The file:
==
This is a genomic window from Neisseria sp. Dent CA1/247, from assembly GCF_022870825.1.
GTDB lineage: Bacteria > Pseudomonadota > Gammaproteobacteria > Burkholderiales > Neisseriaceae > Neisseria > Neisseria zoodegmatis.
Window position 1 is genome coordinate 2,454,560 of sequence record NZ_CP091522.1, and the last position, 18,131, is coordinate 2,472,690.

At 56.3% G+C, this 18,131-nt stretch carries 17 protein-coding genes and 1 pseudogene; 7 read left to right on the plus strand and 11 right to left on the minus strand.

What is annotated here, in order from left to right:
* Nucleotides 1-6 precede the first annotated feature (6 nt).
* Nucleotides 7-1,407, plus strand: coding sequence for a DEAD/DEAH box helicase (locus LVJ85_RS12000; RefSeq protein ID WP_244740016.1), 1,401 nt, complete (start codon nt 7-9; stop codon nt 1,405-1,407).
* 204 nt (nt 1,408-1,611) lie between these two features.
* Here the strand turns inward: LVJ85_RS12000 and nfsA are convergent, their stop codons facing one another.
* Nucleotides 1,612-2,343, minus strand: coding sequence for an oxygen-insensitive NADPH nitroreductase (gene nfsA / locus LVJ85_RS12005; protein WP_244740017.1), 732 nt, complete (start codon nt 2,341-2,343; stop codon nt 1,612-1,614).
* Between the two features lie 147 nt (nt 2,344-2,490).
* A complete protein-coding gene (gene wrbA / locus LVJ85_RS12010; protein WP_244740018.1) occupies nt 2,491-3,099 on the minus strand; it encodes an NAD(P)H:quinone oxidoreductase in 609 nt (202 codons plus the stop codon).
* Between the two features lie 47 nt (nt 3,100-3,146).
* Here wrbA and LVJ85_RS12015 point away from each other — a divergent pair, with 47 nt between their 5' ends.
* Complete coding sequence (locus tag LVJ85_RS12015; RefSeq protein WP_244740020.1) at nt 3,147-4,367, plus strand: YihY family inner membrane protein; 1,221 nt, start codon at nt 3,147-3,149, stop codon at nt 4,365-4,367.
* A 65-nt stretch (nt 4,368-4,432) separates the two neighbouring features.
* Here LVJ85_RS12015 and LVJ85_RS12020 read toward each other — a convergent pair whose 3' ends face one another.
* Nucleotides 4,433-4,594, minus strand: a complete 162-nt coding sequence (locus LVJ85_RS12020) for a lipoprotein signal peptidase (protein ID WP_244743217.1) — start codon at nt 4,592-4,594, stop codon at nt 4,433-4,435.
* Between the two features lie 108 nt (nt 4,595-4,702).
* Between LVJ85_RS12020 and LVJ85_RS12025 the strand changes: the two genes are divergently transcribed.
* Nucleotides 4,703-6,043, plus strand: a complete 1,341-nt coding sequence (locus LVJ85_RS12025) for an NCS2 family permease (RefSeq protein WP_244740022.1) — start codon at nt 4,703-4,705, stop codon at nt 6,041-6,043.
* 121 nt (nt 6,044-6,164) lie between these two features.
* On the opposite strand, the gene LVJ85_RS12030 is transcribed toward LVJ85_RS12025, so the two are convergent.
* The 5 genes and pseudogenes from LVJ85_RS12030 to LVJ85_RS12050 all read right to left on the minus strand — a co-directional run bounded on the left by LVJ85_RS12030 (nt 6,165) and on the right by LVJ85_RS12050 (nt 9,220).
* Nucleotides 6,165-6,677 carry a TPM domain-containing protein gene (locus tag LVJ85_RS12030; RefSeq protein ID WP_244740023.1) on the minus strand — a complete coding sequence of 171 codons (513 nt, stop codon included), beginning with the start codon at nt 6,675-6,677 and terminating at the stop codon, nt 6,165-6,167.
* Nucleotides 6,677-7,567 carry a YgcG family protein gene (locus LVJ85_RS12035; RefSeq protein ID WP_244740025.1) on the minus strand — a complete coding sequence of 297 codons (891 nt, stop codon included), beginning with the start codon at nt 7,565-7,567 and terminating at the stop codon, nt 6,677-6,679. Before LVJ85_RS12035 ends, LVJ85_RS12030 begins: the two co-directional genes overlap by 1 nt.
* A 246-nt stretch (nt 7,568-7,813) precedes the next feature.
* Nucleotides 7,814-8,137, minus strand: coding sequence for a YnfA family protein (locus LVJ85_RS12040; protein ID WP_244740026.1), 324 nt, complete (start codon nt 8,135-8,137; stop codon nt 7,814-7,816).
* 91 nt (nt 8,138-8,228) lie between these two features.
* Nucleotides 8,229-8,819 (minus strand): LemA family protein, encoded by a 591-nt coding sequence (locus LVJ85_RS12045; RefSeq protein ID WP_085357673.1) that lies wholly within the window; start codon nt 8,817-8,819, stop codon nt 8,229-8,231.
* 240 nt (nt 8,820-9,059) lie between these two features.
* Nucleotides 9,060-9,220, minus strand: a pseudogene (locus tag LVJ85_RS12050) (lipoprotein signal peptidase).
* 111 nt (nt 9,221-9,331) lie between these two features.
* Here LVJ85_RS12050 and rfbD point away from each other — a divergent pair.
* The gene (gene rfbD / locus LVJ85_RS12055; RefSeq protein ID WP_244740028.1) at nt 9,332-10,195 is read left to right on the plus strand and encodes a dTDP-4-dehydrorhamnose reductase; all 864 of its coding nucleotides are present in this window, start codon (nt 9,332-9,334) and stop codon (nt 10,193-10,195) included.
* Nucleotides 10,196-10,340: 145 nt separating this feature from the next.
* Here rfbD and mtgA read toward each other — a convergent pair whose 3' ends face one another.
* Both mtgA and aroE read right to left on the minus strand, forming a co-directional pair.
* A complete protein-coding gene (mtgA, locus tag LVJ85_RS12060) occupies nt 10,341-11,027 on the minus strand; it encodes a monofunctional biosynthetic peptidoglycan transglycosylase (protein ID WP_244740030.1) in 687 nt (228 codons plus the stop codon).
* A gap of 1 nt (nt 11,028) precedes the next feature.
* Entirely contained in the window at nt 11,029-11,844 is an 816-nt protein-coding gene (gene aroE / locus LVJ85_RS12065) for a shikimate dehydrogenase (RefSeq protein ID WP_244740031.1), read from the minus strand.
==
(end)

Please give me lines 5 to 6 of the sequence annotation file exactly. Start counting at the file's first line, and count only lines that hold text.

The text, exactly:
What is annotated here, in order from left to right:
* Nucleotides 1-6 precede the first annotated feature (6 nt).